2. One of the ways that coaches qualify to take the ratings exams is by having students pass the levels (you can qualify by passing the level yourself, or by taking a student through the test). No way to know why a coach, skater, or parent makes a choice. Level of the skaters that a coach has is an excellent indicator of their skill, or of their specialty (for instance, I never teach kids over FS3, just not interested).

    Member of the PSA means they are just members, but it is still a good indicator of someone who takes the profession seriously. To be a regular member of PSA you have to have a sponsor and you have to demonstrate that you have been coaching.

    And no, PSA does not get skating parents at all. Parents are the most misunderstood factor in the equation, across the board. It's one of the reason I'm loving the P&G "for the Moms" ads at the Olympics!

  3. One of Ice Girl's clubs has requirements for coaching; the other does not. Here are the rules for one club:

    All approved FSC of *** coaches:

    - Have achieved at least the Intermediate USFSA Freestyle test level in their own

    - Are members of the Professional Skater's Association (PSA).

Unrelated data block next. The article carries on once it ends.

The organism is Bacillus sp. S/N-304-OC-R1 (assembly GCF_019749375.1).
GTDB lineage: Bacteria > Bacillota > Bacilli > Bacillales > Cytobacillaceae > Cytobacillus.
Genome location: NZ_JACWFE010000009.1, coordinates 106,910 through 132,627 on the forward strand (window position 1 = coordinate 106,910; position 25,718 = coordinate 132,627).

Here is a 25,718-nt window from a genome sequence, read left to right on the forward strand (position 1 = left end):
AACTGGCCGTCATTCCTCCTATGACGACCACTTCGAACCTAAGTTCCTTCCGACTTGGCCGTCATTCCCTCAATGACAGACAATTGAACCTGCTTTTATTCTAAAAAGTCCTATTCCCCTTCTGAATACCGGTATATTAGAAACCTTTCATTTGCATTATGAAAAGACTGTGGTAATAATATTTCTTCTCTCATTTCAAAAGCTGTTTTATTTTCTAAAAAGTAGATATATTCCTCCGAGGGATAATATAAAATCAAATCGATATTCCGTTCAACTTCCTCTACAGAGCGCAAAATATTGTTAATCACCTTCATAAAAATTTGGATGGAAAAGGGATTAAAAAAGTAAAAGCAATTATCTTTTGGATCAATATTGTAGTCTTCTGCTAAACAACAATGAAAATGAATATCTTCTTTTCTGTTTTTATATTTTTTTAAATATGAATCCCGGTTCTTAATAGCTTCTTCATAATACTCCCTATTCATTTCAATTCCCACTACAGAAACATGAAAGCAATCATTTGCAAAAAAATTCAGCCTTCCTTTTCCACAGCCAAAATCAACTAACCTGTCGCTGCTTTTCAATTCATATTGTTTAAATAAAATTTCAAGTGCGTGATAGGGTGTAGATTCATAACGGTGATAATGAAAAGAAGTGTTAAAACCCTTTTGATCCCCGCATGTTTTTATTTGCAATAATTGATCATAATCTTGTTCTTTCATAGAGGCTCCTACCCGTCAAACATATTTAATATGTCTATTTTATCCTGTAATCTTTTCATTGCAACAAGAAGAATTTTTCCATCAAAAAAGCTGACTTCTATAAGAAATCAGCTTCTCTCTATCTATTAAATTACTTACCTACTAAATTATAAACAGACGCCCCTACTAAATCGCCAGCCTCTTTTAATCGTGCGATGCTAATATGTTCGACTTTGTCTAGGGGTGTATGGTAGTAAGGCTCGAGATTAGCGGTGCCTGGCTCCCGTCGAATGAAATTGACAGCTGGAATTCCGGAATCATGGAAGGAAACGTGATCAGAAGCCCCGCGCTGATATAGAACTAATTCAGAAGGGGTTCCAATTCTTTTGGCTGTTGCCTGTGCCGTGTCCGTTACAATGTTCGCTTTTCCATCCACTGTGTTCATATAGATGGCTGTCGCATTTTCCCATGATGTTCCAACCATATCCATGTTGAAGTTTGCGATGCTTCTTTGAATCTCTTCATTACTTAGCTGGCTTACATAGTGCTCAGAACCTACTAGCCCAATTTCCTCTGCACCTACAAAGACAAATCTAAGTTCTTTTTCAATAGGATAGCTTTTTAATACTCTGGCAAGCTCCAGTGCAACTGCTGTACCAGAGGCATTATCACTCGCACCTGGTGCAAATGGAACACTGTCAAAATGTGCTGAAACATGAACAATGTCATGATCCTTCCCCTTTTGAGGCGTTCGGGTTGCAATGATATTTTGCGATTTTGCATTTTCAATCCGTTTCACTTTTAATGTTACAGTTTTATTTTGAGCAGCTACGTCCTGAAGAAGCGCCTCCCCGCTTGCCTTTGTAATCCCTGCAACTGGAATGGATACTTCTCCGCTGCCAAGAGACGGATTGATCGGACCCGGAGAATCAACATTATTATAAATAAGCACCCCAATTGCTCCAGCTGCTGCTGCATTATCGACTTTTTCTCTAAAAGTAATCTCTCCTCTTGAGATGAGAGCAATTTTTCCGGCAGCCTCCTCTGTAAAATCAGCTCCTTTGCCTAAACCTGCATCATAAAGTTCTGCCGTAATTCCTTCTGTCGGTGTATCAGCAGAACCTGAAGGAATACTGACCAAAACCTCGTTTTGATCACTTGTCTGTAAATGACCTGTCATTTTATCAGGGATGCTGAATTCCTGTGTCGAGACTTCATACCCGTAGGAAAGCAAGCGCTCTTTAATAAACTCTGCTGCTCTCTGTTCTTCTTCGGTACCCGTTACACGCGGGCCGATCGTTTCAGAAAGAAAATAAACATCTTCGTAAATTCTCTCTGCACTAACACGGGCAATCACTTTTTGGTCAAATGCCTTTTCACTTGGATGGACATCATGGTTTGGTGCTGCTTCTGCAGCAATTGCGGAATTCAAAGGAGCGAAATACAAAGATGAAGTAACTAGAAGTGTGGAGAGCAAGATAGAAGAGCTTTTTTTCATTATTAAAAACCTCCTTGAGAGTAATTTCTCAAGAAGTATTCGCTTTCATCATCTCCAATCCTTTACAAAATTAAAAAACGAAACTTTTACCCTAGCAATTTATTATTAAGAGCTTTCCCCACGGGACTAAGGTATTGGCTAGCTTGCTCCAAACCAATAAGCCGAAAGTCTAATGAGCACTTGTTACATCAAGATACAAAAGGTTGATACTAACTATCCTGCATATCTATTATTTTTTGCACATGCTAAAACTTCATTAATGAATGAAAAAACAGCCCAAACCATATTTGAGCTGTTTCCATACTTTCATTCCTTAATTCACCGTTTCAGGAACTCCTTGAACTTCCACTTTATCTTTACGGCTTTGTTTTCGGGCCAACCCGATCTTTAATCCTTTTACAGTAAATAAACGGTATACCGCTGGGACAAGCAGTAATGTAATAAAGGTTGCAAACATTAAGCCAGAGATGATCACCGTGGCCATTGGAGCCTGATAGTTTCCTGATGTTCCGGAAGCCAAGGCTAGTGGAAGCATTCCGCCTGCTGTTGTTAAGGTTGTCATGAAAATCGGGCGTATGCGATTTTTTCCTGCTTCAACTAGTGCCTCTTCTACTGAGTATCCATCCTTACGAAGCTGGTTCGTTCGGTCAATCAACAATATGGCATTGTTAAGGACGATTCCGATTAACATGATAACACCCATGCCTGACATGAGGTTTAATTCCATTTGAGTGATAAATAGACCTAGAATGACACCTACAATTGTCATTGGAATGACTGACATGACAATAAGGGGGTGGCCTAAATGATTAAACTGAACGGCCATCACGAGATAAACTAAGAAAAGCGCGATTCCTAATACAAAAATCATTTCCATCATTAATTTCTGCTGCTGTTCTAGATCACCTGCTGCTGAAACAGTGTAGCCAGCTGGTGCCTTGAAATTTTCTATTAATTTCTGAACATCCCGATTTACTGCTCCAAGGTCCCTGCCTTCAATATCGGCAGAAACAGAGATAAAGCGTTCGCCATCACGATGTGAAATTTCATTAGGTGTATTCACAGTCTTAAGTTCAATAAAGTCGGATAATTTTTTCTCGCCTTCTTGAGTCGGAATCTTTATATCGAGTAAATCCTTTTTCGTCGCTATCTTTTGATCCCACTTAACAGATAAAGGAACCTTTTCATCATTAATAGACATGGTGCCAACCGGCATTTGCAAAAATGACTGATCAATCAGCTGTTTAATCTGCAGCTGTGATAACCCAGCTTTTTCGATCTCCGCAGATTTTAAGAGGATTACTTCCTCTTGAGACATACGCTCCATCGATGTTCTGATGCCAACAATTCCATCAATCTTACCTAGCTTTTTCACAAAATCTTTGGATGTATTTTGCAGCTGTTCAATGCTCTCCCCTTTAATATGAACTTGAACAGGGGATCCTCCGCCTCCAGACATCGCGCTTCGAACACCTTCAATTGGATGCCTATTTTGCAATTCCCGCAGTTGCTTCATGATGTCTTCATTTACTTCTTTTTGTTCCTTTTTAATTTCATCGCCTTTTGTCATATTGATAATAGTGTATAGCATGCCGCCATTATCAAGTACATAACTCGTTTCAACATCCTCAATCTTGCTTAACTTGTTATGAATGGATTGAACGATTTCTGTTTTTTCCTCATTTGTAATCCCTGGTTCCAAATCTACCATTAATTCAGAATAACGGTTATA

- Have professional liability insurance.

    Only approved, green-lighted coaches can be on club ice. The rest can coach on the limited number of open freestyle sessions. They won't allow new coaches on club ice without an approved coaching mentor, either.

    That said, the other club lets anyone coach as long as they pay dues and have insurance. PSA isn't a requirement.

    For parents, I think that having some order in the chaos would help with selecting a coach.

    Great post, Xan!

    Ice Mom

  4. Love the P&G ads too.

    Also love the Walmart ad where hockey mom gives her reasons for why she saves: saving for a new pair of skates (I took a temp job at Christmas to pay for skates) and saving for the next 10 years of hockey fees. Spoken like a true skating parent. In this case, Walmart is really skating a mile in my boots.